The Hon. JOHN AJAKA (Minister for Ageing, Minister for Disability Services, and Minister for Multiculturalism): I thank the member for his question. It is clearly a detailed question, or questions. I will refer it to the Minister for Health and seek a detailed answer.

  • 17/03/2016: Question without notice, Baboons used in medical research

    Mark asked the Minister for Medical Research and Assistant Minister for Health. An answer was provided on the 4th of May. Apart from the general lack of oversight revealed in the answer the alarming fact that the Animal Research Act 1985 restricts the disclosure of information obtained about specific research projects. If everything is ok and acceptable to community expectations then what does the government and researchers have to hide? Transparency is key for community trust so why is it that anything relating to animal use hidden from the community and the citizens whose taxes fund this research?

    Would the Minister advise the House of the critical outcomes of the medical research conducted from 2012 to 2015 on baboons kept at the Wallacia facility, pertaining to xenotransplantation, including whether xenotransplantation was performed on a baboon known as Conan?

    1. If so, was this the first of its kind in the world?
    2. Did Conan die due to complications from this procedure?
    3. What experiments were performed on the baboons known as Scar, Belvedere and Frazer? What were the causes of their deaths?

    ANSWER

    The Department of Primary Industries administers the Animal Research Act 1985.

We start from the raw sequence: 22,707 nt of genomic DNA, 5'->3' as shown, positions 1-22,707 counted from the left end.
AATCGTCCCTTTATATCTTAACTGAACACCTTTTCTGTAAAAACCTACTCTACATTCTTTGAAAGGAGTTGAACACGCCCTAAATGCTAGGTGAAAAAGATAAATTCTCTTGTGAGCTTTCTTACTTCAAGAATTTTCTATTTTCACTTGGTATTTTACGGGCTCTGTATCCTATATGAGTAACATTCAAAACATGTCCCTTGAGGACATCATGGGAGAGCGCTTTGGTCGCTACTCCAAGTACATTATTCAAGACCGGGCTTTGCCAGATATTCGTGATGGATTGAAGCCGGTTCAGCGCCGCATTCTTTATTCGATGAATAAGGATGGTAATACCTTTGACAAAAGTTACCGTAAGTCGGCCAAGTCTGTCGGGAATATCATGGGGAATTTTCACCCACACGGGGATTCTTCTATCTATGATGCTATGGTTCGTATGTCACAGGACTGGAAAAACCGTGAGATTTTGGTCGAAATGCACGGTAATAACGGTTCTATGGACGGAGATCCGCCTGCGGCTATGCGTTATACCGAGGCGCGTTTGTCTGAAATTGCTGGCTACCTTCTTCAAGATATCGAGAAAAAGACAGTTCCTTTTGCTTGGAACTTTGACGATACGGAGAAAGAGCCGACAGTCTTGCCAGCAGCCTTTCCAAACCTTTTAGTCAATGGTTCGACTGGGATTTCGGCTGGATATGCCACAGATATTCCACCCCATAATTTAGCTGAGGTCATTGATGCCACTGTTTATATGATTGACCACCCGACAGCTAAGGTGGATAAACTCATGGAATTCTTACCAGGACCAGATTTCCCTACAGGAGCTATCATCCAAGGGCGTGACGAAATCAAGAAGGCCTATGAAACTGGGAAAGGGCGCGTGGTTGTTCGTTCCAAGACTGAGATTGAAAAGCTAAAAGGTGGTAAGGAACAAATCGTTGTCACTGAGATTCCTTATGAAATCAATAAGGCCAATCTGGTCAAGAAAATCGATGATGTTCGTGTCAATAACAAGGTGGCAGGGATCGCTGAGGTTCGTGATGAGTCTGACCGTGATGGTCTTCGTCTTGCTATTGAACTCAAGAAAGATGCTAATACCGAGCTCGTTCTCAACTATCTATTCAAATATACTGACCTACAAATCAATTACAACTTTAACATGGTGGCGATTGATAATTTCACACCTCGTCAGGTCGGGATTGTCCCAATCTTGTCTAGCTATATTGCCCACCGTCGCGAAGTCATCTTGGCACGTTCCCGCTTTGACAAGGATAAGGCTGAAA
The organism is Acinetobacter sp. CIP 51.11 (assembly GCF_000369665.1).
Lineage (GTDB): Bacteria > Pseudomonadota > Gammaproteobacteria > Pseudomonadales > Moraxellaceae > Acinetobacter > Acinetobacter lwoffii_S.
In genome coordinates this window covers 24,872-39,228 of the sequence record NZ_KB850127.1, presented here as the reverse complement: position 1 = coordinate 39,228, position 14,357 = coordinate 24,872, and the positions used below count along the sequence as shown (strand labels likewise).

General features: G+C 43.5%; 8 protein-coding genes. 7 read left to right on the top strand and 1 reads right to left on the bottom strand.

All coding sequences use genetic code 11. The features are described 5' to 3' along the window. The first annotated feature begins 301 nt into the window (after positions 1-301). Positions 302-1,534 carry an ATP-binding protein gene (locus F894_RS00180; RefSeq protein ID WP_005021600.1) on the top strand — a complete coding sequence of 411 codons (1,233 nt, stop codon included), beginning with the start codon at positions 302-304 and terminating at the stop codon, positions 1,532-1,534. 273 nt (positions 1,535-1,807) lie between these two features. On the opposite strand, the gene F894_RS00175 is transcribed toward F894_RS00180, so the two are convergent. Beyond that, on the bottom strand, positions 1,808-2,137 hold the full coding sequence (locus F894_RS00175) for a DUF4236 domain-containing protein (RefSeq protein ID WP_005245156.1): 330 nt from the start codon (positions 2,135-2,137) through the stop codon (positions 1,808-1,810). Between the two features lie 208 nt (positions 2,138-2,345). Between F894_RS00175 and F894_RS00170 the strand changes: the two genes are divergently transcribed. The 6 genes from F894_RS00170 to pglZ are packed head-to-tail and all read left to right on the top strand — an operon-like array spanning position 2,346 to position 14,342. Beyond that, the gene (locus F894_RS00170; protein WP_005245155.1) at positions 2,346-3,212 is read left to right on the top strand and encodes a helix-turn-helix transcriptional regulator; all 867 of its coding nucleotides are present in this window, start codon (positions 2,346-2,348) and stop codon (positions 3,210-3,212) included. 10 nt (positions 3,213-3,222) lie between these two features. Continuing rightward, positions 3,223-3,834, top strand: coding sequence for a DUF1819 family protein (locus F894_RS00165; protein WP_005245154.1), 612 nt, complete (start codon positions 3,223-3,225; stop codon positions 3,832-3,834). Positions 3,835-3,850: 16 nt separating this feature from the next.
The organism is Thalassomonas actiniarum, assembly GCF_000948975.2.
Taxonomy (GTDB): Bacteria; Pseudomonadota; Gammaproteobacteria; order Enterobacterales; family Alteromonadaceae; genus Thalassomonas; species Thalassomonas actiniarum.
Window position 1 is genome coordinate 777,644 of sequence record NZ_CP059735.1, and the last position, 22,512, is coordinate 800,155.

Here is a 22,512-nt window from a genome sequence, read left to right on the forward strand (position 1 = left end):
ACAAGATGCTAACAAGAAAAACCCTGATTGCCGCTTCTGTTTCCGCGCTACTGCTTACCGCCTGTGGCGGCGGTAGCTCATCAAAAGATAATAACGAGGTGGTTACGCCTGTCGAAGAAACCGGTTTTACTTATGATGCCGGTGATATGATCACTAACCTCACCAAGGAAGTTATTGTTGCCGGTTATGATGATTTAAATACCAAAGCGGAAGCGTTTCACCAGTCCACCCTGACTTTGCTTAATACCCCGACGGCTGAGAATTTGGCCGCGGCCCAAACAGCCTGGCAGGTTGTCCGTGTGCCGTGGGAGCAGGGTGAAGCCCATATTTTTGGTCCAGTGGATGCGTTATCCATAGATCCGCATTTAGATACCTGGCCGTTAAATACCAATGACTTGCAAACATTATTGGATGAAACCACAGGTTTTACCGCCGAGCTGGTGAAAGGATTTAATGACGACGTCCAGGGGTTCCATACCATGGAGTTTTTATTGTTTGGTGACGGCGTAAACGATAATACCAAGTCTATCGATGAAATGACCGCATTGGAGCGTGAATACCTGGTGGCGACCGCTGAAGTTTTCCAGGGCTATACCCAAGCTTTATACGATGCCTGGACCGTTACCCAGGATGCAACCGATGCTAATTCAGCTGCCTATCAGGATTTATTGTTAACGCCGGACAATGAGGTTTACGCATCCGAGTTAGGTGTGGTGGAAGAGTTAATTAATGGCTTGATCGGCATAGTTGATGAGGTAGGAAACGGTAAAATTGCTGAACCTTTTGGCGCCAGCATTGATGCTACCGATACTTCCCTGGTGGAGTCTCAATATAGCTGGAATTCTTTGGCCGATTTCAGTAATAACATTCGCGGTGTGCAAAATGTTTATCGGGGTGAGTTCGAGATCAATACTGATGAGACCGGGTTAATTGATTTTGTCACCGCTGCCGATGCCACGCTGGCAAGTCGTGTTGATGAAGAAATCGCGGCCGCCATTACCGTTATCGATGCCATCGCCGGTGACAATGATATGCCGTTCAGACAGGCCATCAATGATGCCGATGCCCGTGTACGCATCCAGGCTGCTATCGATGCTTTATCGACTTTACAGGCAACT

The Department accredits animal research establishments and receives reports on animal use statistics from them each year, which are collated and reported in the Animal Research Review Panel Annual Report. The information collected is general and deals with numbers of different species of animals used for categorised purposes and categorised levels of impact. The Department does not routinely collect more specific information about individual research projects.
    On a needs basis, information is obtained about specific research projects in the course of administration of the Act. The Act restricts the disclosure of this information.
    Each accredited establishment is responsible for ensuring that research applications are approved by their Animal Ethics Committee. The research applications must include detailed information including the justification for the use of animals, as well as the impacts of all parts of the research project on the animals, and how these impacts will be minimised.
    Published articles are available in the scientific literature on the use of baboons from the National Baboon Colony for xenotransplantation studies. See for example the American Journal of Transplantation June 2014

  • 11/08/2015: Medical Advances Without Animals Trust

    Motion by the Hon. MARK PEARSON agreed to:

    (1) That this House notes that the Medical Advances Without Animals [MAWA] Trust operates as an independent medical research and educational trust which facilitates the development and use of non-animal based experimental methods by working cooperatively with the research community.

    (2) That this House acknowledges and congratulates:

    (a) the leading role that the MAWA is taking in replacing the use of animals and animal products in the field of medical research and consequent improvements in human health;

    (b) the MAWA for directly funding a wide variety of research projects and advanced scholarships to support research into a vast range of diseases, disorders and disabilities in leading universities and research institutions Australia wide, such as research within the fields of immunology at the University of Sydney and regenerative medicine at the University of Western Sydney; and

    (c) the recent renewal of the partnership between the MAWA and the Australian National University to establish the Australian Centre for Alternatives to Animal Research.

    Hansard link – HERE